Tesla Model Y: 5 things to know as the unveil dust settles

Excited fans, disappointed investors, and big promises by Elon Musk: the Tesla Model Y unveil had it all. Set to be the fourth car in the California automaker's current line-up, the new electric crossover could well be the most successful. Indeed, Musk predicted Tesla would end up selling more Model Y than it has sold Model 3, S, and X combined. Read on for five things you need to know as the dust settles on the Model Y reveal.

The Model Y is a close sibling to the Model 3

Tesla's early plans for the Model Y were ambitious. The crossover would debut a new platform, Elon Musk first promised, borrowing features like the Model X's Falcon Wing doors, but built upon an all-new architecture that would be more flexible, easier to build, and cheaper than the Model 3's platform. However saner voices at Tesla changed his mind.

Instead, to save time and expense, the Model Y leaned heavily on the Model 3. Using the same core architecture, only taller and with more interior space, the crossover stuck with more mundane rear doors and a familiar design. The upshot is the potential for seven seats – albeit eating into rear cargo room, and likely to be uncomfortable for adults – and an aesthetic that slots neatly into one of the most popular segments in automotive right now.

Indeed there are some who've argued that the Model Y is the car the Model 3 should have been from the beginning. Demand for the small sedan has been brisk, certainly, but it could potentially have been brisker still had Tesla opted to cater to the ferocious small SUV category from day one.

The Model Y feels pretty familiar on the road

Tesla isn't giving lengthy test drives in the Model Y yet. Indeed, our time inside the car at Thursday's event didn't even see us take the wheel: instead, the automaker had professional drivers at the helm, to give people a quick circuit up and down the road with some twisty stuff added in. It's hardly enough to make a conclusive judgment about the car, but definitely sufficient to remind us of something else.

That's the Model 3. Tesla may be calling the Model Y an SUV, but it definitely feels a lot like its sedan sibling. You sit a little higher, and the panoramic glass roof makes a difference to how the cabin feels, but really this is a very car-like crossover, with familiar dynamics.

Those dynamics are promising if you're a keen driver, mind. Again, it's too soon – and we've had too little experience – to make any final conclusions, but the low center of gravity and that instantaneous electric torque make the Model Y a perky little thing.

The Model Y starts at $39,000 - eventually

Elon Musk promised a roughly 10-percent more expensive car than the Model 3, and sure enough the Model Y arrives from $39,000. That gets you the Standard Range model, good for an estimated 230 miles from its battery, and a respectable 5.9 second 0-60 mph time.

As was the case with the Model 3, though, you won't be able to buy a $39k Model Y from the start. Tesla will instead launch the Long Range, Dual Motor AWD, and Performance versions of the car initially. That will mean the most affordable Model Y will, at first, be $47,000.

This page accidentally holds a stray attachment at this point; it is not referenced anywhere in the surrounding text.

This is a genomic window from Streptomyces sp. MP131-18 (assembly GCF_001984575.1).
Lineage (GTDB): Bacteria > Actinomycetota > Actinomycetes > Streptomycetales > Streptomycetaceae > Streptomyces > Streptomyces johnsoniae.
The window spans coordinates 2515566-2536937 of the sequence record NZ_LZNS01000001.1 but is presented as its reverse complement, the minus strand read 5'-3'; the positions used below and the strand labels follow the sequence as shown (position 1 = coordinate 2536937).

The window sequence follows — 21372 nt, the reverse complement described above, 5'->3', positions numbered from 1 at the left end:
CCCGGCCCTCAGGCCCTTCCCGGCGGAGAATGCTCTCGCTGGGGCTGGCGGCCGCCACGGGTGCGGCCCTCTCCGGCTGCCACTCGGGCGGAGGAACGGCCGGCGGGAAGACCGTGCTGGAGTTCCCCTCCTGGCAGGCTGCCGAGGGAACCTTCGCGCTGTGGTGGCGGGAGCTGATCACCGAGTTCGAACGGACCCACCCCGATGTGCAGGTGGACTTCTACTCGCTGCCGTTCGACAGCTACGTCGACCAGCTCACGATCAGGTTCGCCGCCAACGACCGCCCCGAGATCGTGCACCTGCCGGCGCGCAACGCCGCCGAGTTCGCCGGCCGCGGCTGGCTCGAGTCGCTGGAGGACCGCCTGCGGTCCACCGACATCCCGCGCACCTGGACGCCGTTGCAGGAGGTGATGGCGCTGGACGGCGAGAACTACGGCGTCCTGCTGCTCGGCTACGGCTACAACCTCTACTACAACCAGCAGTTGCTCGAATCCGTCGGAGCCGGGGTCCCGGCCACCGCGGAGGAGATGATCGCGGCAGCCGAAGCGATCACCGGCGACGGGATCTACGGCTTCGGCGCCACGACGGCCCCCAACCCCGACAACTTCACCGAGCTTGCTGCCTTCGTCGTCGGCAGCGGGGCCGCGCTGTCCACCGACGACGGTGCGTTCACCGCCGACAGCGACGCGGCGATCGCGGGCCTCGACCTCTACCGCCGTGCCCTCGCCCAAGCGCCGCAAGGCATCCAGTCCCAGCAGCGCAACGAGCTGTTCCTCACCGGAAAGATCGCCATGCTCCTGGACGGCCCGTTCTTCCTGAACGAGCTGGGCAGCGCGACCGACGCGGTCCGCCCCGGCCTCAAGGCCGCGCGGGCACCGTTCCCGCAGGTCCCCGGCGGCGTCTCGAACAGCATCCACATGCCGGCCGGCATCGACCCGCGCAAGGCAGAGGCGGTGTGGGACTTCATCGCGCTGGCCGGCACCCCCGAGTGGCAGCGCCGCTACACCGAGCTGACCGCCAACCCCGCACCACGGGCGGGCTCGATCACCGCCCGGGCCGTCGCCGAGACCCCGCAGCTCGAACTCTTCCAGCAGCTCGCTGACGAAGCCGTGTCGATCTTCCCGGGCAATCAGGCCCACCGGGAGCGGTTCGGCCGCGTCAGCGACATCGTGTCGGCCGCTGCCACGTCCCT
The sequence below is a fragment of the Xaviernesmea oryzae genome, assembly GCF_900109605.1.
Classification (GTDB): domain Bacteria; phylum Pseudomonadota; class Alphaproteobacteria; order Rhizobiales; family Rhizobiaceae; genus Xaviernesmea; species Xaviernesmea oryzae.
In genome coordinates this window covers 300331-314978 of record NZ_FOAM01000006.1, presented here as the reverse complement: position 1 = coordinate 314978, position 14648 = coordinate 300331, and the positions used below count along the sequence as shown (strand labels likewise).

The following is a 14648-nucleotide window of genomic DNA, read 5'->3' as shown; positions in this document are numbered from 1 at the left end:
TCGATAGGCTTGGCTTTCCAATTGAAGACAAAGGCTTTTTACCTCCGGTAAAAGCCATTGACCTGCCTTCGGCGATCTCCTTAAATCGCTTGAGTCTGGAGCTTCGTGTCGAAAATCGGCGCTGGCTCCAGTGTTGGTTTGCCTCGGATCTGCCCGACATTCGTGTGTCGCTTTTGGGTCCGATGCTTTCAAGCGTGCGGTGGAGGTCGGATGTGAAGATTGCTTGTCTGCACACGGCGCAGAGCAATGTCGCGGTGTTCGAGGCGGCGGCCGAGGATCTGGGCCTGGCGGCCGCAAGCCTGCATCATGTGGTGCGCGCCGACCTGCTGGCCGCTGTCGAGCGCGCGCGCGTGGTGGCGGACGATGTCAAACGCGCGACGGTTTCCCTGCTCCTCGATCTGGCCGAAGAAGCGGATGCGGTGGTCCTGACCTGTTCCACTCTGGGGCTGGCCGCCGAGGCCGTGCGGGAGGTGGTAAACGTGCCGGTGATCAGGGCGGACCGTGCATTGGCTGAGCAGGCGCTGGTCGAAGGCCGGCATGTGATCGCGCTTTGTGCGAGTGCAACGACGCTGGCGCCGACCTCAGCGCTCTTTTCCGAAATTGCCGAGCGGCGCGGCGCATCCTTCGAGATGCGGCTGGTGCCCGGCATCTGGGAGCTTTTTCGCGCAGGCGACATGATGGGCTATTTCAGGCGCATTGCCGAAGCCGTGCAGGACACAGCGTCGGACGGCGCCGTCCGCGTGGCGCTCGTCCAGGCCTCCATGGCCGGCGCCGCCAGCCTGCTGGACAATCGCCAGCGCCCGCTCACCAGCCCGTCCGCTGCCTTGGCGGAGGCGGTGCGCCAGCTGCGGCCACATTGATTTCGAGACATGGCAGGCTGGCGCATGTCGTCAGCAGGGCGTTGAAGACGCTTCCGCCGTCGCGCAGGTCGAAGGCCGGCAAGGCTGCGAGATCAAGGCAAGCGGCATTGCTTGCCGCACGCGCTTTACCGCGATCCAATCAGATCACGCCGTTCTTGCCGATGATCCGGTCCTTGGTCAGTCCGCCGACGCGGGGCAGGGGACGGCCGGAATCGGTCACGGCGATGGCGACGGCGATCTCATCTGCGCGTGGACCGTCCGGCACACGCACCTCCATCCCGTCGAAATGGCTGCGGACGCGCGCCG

Those three cars are open for reservations now, though they're not expected to begin shipping until fall 2020. You'll need to put $2,500 down as a deposit to stake your place in line.

The Model Y is a high-tech, cutting-edge EV

There's no shortage of performance on tap. The Model Y Long Range offers 0-60 mph in 5.5 seconds, while the Dual Motor AWD pares that to 4.8 seconds. The Model Y Performance, from $60,000, should do 0-60 mph in 3.5 seconds and promises a top speed of 150 mph. That's despite still delivering an estimated 280 miles of driving – or 300 miles from the Long Range car.

How hands-on you'll have to be during that driving depends on how much use you make of Autopilot. Tesla's controversial blend of adaptive cruise control and lane-keeping is, unsurprisingly, a headline feature on the Model Y. You'll pay a headline price, too, given Autopilot is a $3,000 option (and the Full Self-Driving Capability package is a further $5,000).

Whether or not you go for all that, the Model Y dashboard is at odds from what most crossover cabins look like. Tesla has done away with most of the controls and dashboard ornamentation, replacing them with a clean sweep of fascia atop which a 15-inch touchscreen perches. That's where HVAC, infotainment, Autopilot, and everything else is controlled from. Of course, owners will also benefit from Tesla's over-the-air software updates.

The Model Y didn't convince the market

The assembled Tesla fans at Musk's big launch event on Thursday may have been overjoyed at the sight of the Model Y, but the same can't be said for the market. Shares in Tesla opened down 5-percent on Friday morning, as investors proved less convinced by the new EV than the automaker's fans. The big concern? That the Model Y just wasn't special enough.

Analysts criticized the car for being too derivative of the Model 3, and Musk's at-times rambling presentation of being too much like an "infomercial." The absence of a "one more thing" at the end – which last time, memorably, brought the unveil of the new Tesla Roadster – was also cited. Meanwhile concerns about Model 3 demand and more expensive reservations this time around for the Model Y also saw the stock price tumble.

That wasn't the only issue shaking investor confidence, mind. When, exactly, the Model Y would begin shipping was also a point of contention. Last year, at the June Tesla shareholder meeting, Musk had suggested the new EV would ship in the first half of 2020; that's been pushed back to fall 2020 for the earliest Model Y deliveries. By then, there'll be some serious electric competition on the market.